The Uses of Anger
November 20, 2015—January 17, 2016
The Bureau of General Services—Queer Division presents The Uses of Anger, an exhibition of contemporary and historical activist materials
How do we use our rage? When confronted with injustice after injustice, what do we do with our anger? Audre Lorde, using an excerpt from one of her poems in her 1981 talk “The Uses of Anger: Women Responding to Racism,” argues
everything can be used
except what is wasteful
(you will need
to remember this when you are accused of destruction.)*
Lorde went on to say “Every woman has a well-stocked arsenal of anger potentially useful against those oppressions, personal and institutional, which brought that anger into being. Focused with precision it can become a powerful source of energy serving progress and change.”
The Uses of Anger is an exhibition of activist materials born of rage in response to a variety of injustices, including: physical and psychological violence against lesbians, gays, bisexuals, transgender people, and others who do not conform to established gender conventions; police violence against people of color; efforts to deny women access to safe and legal abortions; the failures of governmental and medical institutions to adequately address the AIDS/HIV crisis. These posters, flyers, tee shirts, and other materials give voice to the anger that these injustices inspire. The Uses of Anger includes materials from the following groups:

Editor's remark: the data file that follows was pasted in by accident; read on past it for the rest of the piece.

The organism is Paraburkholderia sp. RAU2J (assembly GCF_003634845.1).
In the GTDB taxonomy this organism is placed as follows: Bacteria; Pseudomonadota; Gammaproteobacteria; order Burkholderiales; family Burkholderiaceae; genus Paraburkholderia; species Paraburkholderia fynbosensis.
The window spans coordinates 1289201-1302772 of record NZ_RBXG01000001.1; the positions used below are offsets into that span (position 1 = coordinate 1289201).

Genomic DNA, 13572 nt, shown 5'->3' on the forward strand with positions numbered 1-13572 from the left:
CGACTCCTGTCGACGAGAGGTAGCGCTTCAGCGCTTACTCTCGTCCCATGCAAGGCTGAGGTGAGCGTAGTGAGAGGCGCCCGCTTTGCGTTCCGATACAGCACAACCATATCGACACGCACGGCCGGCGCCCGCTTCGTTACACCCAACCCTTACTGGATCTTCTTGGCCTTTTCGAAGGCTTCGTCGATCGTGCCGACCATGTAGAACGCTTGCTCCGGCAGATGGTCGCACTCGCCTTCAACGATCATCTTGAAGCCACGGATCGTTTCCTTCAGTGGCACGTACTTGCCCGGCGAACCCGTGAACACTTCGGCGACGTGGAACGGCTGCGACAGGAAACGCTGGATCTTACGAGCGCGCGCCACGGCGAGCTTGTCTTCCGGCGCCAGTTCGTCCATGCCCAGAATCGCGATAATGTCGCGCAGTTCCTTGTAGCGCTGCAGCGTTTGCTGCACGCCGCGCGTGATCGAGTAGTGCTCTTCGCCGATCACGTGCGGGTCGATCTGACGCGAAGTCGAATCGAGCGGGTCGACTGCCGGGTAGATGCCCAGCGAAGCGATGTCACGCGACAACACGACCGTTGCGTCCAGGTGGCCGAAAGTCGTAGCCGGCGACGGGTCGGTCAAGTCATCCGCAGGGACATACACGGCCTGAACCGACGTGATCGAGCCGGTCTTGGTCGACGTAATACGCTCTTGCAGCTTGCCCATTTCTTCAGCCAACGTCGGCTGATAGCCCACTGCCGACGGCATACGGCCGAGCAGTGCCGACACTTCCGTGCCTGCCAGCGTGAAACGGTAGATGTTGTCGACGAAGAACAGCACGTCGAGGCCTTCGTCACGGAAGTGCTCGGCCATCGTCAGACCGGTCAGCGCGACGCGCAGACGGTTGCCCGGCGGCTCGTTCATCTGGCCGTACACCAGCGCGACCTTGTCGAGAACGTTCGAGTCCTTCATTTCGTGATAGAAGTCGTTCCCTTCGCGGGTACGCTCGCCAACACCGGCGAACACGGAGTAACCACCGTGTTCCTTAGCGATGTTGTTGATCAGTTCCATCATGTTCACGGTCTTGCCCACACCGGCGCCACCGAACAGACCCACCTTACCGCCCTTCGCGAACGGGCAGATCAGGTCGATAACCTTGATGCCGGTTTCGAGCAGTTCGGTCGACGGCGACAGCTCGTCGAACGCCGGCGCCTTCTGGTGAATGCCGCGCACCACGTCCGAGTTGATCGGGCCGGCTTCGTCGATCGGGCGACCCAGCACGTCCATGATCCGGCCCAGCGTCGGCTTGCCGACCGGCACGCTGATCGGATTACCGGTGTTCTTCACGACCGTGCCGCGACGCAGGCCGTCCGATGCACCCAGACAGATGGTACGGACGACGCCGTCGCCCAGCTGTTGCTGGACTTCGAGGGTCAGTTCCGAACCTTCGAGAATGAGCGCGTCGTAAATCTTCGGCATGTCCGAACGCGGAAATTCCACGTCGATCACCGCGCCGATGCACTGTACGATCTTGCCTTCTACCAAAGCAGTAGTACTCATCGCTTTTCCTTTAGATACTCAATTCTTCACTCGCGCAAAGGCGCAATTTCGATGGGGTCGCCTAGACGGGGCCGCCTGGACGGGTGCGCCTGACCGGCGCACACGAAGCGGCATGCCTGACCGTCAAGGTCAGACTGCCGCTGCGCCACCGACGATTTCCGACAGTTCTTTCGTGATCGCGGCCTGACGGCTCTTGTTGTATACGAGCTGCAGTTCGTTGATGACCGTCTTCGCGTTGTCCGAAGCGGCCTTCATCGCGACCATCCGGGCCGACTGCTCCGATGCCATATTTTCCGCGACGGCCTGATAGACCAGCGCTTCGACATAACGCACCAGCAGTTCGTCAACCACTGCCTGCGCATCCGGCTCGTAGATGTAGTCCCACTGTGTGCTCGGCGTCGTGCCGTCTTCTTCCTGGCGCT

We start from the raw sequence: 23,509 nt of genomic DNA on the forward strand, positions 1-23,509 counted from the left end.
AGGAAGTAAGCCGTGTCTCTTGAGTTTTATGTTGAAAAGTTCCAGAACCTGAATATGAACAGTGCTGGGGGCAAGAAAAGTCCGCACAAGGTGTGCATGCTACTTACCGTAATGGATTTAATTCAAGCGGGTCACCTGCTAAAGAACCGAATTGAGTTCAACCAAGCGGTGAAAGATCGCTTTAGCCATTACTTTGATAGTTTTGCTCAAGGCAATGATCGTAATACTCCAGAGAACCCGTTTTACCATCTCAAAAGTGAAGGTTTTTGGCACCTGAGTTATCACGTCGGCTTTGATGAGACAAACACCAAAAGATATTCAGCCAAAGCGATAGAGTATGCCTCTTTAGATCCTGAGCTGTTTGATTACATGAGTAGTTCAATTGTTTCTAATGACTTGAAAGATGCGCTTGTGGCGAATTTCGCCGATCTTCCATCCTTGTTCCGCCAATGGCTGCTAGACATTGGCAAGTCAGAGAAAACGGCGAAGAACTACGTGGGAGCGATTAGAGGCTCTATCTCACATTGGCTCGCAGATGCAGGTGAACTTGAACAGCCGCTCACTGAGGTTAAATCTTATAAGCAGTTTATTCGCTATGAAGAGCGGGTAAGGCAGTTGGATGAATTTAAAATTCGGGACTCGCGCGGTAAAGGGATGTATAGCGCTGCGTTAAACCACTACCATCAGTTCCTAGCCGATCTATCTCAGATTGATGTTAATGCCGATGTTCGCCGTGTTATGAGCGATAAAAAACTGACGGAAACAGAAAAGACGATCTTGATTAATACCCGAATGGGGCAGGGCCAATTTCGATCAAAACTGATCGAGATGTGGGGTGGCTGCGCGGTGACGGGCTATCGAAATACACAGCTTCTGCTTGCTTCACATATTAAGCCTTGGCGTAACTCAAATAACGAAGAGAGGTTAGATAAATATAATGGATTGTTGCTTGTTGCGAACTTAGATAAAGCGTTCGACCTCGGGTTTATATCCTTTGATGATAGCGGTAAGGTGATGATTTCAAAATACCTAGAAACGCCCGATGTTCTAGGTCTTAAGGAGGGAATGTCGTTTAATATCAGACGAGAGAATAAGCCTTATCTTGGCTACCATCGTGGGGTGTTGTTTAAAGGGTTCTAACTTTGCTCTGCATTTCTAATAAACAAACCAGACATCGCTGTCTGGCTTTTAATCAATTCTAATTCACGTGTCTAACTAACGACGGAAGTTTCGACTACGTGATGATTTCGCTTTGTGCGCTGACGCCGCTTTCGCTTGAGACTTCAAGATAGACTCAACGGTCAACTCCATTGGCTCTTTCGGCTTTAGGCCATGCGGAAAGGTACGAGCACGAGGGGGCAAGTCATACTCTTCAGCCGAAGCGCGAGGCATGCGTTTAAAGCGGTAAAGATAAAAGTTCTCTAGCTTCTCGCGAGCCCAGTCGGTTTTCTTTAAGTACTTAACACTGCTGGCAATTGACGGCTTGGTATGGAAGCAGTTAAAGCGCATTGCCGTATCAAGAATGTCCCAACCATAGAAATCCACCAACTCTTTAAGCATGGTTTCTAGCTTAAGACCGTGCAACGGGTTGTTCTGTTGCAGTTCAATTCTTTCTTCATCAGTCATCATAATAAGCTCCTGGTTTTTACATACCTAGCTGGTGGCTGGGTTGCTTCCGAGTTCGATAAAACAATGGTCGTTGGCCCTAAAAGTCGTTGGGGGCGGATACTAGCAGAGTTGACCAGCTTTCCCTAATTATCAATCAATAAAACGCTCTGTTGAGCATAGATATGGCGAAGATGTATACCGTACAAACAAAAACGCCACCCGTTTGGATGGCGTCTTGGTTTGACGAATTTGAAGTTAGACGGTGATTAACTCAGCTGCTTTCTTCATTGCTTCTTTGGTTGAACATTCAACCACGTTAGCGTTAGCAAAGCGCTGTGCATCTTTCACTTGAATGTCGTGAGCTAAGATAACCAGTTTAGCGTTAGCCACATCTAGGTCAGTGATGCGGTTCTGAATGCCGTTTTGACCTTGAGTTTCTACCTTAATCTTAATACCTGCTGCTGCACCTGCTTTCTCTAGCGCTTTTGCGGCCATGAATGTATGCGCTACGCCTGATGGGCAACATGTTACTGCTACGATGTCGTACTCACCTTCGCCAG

Black Lives Matter. NYC Shut It Down: The Grand Central Crew
Occupy Wall Street
The Uses of Anger is organized by Charlie Welch and Greg Newton with help from Elsa Waithe. On view at the Bureau of General Services—Queer Division from November 20, 2015 through January 17, 2016.
Opening reception on Friday, November 20, 6 to 9 PM.
*From “For Each of You,” first published in From a Land Where Other People Live (Broadside Press, Detroit, 1973), and collected in The Collected Poems of Audre Lorde (W.W. Norton and Company, New York, 1997), 59.
“The Uses of Anger: Women Responding to Racism,” in Sister Outsider: Essays and Speeches (Crossing Press, Berkeley, 1984), 124-133.
The Bureau will host the following events in conjunction with the exhibition:
Affirmative Laughter: African American Friday Edition
Hosted by Elsa Waithe
Screening of United in Anger: A History of ACT UP (2012, 93 minutes). Following the screening director Jim Hubbard and producer Sarah Schulman will engage the audience in discussion. This event is co-presented by The LGBT Community Center and the Bureau of General Services—Queer Division in room 301 of The Center.
Thursday, January 7, 7 PM
HIV/AIDS activist Kyle Bella reports on his recent visit to South Africa. Details forthcoming.
Friday, January 15, 7 PM
Screening of Tongues Untied (1989, 55 minutes). Directed by Marlon Riggs. Followed by a panel discussion led by Sean Apparicio. Details forthcoming.